• Fourth, OIG cited the fact that the scope of the gift card incentive program appears to be specifically targeted at improving attendance rates at Eligible Patients' care appointments, as evidenced by: (i) the FQHC's reliance on internal data to identify a policy concern and potential solution; (ii) the incentive program's focus on a targeted subset of patients to address the identified concern; (iii) the FQHC's stated intention to pair the gift card offering with patient education, an eligibility verification process, documentation requirements, and an annual effectiveness review; and (iv) the fact that the one-time reward for attending a care appointment is not conditioned on utilization of the FQHC beyond the initial rescheduled appointment.

Based on its analysis that the safeguards outlined above distinguish the FQHC's proposed gift card incentive program from "problematic programs that offer free goods or other remuneration to beneficiaries merely as an incentive for those patients to obtain federally reimbursable items and services," OIG concluded that, in an exercise of its discretion, it would not subject the FQHC to sanctions under the Anti-Kickback Statute or the CMP law on the basis of the proposed gift card incentive program.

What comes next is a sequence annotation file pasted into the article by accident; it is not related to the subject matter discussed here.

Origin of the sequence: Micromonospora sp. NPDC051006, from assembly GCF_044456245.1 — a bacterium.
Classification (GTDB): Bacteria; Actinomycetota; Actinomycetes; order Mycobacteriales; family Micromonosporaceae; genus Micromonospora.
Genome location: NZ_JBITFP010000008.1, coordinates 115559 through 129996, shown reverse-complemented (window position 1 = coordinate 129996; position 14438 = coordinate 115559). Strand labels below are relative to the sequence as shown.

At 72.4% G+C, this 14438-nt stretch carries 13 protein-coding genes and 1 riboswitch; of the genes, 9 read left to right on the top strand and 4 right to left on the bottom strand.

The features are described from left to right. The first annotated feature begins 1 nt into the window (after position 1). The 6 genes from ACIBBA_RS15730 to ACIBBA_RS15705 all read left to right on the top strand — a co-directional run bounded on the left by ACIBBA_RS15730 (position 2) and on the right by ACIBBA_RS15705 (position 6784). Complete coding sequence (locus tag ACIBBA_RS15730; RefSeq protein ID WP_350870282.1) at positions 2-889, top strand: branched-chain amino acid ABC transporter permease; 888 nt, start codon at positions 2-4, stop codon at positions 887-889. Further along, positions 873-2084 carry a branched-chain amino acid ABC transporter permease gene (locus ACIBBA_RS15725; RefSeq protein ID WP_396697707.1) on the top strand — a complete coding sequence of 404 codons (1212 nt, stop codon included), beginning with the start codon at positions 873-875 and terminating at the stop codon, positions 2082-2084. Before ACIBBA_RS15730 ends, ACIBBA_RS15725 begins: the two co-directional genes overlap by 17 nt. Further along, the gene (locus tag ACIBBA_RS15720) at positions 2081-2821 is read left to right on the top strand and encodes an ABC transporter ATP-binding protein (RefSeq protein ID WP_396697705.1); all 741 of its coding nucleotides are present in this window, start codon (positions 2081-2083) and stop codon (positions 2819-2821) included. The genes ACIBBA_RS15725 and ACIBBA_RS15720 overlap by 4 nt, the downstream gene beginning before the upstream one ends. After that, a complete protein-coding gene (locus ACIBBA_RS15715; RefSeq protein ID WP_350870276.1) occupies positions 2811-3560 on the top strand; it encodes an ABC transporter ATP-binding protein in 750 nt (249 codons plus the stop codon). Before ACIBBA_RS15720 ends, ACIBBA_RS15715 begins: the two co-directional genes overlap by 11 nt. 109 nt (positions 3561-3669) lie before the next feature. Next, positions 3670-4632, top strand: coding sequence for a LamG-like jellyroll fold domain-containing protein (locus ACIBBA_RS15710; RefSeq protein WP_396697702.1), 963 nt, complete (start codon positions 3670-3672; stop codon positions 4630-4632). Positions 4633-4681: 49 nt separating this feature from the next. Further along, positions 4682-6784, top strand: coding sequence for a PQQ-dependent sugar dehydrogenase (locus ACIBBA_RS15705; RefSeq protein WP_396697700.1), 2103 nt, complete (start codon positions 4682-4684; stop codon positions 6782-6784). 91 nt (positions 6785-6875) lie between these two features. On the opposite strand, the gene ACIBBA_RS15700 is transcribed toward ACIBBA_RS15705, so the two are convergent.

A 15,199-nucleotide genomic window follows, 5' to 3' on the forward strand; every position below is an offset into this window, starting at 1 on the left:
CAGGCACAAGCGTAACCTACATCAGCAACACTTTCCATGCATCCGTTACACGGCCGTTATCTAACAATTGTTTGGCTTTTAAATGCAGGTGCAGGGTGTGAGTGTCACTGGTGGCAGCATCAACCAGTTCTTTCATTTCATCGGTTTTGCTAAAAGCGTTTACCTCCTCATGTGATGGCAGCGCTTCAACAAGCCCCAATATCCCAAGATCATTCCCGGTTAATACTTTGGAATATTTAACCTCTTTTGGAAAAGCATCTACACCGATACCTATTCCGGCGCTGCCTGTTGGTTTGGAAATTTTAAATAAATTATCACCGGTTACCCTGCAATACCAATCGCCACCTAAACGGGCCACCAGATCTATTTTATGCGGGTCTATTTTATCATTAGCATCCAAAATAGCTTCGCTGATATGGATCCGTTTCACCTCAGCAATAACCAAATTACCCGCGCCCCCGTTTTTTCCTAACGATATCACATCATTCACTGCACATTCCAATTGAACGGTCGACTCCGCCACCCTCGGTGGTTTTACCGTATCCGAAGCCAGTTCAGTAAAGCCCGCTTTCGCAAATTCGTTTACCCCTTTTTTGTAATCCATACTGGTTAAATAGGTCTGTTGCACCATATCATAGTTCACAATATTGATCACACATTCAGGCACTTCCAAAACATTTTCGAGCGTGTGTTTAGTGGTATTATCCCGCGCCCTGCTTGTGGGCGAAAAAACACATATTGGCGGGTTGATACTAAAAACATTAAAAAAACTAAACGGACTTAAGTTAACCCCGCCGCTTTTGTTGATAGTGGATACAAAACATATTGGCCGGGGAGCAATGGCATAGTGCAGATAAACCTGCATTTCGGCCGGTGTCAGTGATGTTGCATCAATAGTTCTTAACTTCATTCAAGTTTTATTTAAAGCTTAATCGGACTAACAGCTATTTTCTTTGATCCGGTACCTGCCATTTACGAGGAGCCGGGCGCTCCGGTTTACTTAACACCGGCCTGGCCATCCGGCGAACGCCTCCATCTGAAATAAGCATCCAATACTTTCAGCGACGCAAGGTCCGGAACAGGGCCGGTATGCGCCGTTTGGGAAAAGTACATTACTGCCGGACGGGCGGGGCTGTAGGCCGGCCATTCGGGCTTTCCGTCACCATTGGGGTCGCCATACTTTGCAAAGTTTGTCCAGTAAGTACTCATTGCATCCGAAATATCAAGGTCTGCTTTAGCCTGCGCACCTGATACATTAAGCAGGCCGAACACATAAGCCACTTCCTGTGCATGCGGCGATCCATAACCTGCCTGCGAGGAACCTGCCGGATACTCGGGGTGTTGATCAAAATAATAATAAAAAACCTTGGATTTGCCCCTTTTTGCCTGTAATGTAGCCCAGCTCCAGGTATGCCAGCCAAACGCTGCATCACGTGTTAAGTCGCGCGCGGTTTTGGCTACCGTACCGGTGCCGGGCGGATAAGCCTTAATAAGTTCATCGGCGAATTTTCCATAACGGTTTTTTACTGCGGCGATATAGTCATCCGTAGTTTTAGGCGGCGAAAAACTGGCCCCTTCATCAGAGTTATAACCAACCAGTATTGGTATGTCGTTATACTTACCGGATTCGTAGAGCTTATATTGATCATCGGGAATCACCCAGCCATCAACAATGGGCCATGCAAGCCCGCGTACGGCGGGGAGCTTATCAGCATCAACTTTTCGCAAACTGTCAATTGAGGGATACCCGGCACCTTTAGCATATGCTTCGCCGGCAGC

For more information please contact Michaela Poizner or any member of Baker Donelson's Health Law Group.